I always kind of cringe when I hear the word myth used to signify commonly held but wrong belief, as in, for example, the myth of welfare dependency. I think of myths as stories that provide meaning to life. The word itself means something like plot in Greek. The more I think about it, though, wrongly held beliefs often do function as a kind of myth that does tell a story and provide meaning, even if it isn't accurate.
Today a friend of mine produced a well done blog post titled The "Welfare Dependency" Myth in West Virginia. It does a good job of pointing out that widespread dependency on such kinds of aid for families has in fact dramatically declined..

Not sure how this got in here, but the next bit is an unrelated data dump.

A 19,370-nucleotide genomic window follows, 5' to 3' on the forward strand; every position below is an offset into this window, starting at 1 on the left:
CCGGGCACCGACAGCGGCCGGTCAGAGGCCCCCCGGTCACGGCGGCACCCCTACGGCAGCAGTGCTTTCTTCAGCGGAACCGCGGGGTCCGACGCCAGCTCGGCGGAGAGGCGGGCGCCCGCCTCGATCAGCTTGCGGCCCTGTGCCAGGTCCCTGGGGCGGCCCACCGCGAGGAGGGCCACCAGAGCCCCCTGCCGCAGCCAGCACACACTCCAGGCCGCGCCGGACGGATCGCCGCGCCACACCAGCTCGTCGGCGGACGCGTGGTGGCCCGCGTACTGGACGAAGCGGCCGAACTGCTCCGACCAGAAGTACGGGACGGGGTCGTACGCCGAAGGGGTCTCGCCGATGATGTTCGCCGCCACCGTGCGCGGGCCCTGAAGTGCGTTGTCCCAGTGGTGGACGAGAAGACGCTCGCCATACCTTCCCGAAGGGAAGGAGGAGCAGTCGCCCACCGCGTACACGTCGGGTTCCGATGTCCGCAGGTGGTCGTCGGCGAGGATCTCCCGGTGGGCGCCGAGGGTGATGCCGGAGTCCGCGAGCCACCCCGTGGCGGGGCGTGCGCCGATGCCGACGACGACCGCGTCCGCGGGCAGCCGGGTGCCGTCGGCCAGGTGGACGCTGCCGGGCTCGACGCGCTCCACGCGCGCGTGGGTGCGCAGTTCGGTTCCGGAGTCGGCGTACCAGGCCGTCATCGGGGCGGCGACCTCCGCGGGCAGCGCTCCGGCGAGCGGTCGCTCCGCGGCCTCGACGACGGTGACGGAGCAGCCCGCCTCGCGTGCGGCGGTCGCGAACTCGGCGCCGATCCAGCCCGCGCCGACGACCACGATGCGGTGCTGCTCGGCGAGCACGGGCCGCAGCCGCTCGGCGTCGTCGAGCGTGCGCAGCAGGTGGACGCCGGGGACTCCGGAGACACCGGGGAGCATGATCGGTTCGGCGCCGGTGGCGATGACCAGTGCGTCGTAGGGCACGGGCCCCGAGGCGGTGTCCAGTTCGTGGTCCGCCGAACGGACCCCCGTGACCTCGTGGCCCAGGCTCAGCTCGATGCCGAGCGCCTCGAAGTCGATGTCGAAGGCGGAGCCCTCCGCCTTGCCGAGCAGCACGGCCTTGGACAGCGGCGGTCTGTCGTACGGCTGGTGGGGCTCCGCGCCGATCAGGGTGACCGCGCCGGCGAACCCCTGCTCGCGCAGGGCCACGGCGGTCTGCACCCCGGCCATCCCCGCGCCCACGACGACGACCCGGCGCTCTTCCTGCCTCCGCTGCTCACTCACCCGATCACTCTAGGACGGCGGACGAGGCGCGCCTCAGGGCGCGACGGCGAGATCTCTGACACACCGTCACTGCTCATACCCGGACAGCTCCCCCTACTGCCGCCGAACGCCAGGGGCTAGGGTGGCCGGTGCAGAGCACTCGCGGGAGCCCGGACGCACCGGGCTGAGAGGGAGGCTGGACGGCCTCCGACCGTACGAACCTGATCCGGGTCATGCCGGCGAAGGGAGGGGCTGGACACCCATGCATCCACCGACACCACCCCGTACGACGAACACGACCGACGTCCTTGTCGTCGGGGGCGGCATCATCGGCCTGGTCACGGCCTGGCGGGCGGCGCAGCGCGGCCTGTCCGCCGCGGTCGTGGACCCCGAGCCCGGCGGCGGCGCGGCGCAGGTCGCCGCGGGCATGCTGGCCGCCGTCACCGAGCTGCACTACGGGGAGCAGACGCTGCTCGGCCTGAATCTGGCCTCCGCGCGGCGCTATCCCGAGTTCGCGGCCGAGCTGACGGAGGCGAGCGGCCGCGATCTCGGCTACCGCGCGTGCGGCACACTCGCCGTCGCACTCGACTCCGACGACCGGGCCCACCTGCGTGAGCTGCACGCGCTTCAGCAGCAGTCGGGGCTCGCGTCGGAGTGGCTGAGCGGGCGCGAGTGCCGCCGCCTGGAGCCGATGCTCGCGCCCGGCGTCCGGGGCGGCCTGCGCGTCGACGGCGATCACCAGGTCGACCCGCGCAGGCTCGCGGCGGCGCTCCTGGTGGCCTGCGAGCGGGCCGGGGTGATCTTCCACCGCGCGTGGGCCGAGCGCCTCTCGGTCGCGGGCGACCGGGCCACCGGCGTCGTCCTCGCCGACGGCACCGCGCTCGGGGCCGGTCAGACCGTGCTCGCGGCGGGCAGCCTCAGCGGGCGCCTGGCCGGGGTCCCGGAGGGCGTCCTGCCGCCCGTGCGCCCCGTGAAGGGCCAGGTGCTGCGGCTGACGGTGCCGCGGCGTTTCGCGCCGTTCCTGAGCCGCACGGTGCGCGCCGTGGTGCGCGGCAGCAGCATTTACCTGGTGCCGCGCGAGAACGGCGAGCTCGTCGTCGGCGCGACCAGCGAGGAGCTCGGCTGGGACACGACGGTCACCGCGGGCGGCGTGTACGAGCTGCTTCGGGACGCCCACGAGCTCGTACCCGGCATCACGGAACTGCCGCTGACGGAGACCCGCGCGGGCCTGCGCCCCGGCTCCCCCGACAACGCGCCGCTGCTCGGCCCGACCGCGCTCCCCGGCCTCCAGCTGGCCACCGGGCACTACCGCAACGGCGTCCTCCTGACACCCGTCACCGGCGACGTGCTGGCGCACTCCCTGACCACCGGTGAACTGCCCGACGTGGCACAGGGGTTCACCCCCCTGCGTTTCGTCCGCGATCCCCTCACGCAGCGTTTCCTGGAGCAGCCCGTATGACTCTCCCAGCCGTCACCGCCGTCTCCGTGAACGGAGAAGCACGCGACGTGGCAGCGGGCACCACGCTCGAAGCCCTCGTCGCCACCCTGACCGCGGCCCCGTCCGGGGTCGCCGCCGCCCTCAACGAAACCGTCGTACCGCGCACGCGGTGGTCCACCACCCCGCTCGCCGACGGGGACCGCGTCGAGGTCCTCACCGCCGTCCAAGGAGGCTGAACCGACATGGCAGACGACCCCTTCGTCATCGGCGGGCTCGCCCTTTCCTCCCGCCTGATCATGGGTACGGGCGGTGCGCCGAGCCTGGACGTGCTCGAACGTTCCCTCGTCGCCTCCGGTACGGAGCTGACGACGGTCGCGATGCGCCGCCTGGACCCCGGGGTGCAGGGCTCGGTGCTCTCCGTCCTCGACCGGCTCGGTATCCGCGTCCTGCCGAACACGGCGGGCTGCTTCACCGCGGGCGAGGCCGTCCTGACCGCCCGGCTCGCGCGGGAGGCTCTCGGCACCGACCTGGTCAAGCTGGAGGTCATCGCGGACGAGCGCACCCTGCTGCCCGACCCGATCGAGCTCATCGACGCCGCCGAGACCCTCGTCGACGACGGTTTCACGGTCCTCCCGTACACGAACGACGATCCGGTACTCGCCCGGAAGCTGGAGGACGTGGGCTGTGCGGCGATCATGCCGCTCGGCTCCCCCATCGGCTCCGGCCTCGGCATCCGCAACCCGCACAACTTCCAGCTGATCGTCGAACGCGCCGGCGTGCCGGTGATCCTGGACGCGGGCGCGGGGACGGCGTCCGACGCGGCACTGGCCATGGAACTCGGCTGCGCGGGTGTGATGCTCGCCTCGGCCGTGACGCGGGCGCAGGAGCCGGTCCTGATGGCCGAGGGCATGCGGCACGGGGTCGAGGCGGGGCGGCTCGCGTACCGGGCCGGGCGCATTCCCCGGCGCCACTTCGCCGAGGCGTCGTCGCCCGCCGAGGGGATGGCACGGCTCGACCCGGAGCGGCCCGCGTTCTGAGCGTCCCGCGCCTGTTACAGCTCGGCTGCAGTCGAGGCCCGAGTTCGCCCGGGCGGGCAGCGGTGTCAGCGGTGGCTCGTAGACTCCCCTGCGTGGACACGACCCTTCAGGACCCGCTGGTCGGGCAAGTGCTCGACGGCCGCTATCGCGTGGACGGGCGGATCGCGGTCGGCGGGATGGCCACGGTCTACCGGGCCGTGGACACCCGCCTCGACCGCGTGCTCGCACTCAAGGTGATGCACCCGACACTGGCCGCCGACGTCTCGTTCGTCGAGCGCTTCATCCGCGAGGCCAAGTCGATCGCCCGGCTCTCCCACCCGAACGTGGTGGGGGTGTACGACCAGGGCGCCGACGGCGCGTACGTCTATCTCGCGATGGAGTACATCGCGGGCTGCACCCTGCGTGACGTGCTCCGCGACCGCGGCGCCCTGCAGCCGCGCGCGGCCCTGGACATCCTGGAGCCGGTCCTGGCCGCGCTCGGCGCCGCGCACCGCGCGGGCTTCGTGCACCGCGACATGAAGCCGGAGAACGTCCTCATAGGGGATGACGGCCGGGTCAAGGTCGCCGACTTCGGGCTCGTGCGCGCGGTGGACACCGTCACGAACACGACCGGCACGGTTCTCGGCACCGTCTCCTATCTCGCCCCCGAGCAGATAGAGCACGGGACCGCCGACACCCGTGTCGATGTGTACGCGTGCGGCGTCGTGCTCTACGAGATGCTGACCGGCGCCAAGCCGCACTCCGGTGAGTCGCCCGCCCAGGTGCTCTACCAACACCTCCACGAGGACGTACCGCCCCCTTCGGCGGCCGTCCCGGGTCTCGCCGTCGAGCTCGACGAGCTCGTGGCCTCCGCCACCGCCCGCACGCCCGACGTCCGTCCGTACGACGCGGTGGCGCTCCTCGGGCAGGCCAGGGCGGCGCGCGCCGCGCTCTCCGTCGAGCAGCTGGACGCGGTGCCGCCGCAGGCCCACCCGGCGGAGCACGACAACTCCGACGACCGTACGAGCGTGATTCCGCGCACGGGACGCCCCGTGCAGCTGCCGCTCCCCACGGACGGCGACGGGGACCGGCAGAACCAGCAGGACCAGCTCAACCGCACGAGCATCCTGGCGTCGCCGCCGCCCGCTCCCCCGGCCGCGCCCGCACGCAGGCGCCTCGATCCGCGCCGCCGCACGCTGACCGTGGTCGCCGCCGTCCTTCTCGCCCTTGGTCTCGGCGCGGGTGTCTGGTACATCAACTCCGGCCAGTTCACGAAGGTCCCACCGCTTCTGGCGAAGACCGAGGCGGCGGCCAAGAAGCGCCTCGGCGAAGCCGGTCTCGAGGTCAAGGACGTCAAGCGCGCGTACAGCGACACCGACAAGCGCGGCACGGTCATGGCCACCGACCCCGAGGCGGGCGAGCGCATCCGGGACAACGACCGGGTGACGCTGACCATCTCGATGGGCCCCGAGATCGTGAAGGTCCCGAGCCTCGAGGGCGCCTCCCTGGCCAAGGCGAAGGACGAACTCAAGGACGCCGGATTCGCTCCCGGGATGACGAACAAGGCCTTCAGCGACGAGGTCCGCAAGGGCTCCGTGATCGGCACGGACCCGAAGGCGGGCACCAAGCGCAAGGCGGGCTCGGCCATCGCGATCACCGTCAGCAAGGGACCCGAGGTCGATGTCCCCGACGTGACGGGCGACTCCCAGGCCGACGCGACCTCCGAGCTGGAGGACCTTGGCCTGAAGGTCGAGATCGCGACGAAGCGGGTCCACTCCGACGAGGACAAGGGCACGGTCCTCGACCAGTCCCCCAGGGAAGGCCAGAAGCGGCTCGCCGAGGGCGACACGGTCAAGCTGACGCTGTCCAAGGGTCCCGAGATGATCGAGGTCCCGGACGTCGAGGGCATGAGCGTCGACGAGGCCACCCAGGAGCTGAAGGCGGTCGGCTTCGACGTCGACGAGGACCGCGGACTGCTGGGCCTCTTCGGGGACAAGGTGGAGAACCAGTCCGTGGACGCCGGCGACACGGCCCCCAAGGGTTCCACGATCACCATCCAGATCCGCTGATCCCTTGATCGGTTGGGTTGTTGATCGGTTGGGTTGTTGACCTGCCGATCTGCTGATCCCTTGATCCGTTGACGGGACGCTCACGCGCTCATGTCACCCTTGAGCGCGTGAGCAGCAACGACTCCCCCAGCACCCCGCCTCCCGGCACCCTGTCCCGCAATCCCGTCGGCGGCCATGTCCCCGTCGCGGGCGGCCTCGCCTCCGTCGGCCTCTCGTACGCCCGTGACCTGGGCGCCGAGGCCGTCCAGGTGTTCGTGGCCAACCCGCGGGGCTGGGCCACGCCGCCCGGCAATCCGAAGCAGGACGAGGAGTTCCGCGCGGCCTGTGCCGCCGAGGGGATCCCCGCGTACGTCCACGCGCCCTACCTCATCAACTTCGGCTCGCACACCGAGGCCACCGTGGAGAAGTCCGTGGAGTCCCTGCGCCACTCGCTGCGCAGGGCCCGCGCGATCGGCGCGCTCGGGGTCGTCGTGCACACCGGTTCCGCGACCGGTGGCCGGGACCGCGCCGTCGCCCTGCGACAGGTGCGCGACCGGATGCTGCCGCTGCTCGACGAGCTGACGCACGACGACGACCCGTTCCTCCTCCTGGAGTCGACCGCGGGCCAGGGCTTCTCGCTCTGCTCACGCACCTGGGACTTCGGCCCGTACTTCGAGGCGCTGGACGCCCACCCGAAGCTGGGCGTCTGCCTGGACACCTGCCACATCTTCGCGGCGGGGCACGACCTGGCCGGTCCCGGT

Still, the delusion of widespread welfare dependency does function as a dark myth that gives meaning to mean-spirited people who like to bash the poor, most of whom are seen as unworthy. This kind of myth justifies cutting such programs, sometimes even by claiming that this would really help poor people in the long run.
Since myths are something we apparently can't live without, the only viable course seems to be to come up with a better one.
I'VE BEEN THINKING THIS TOO. From the same source, here's another post about how Medicaid expansion can help deal with substance abuse, a major factor in prison overcrowding.
GOAT ROPE ADVISORY LEVEL: ELEVATED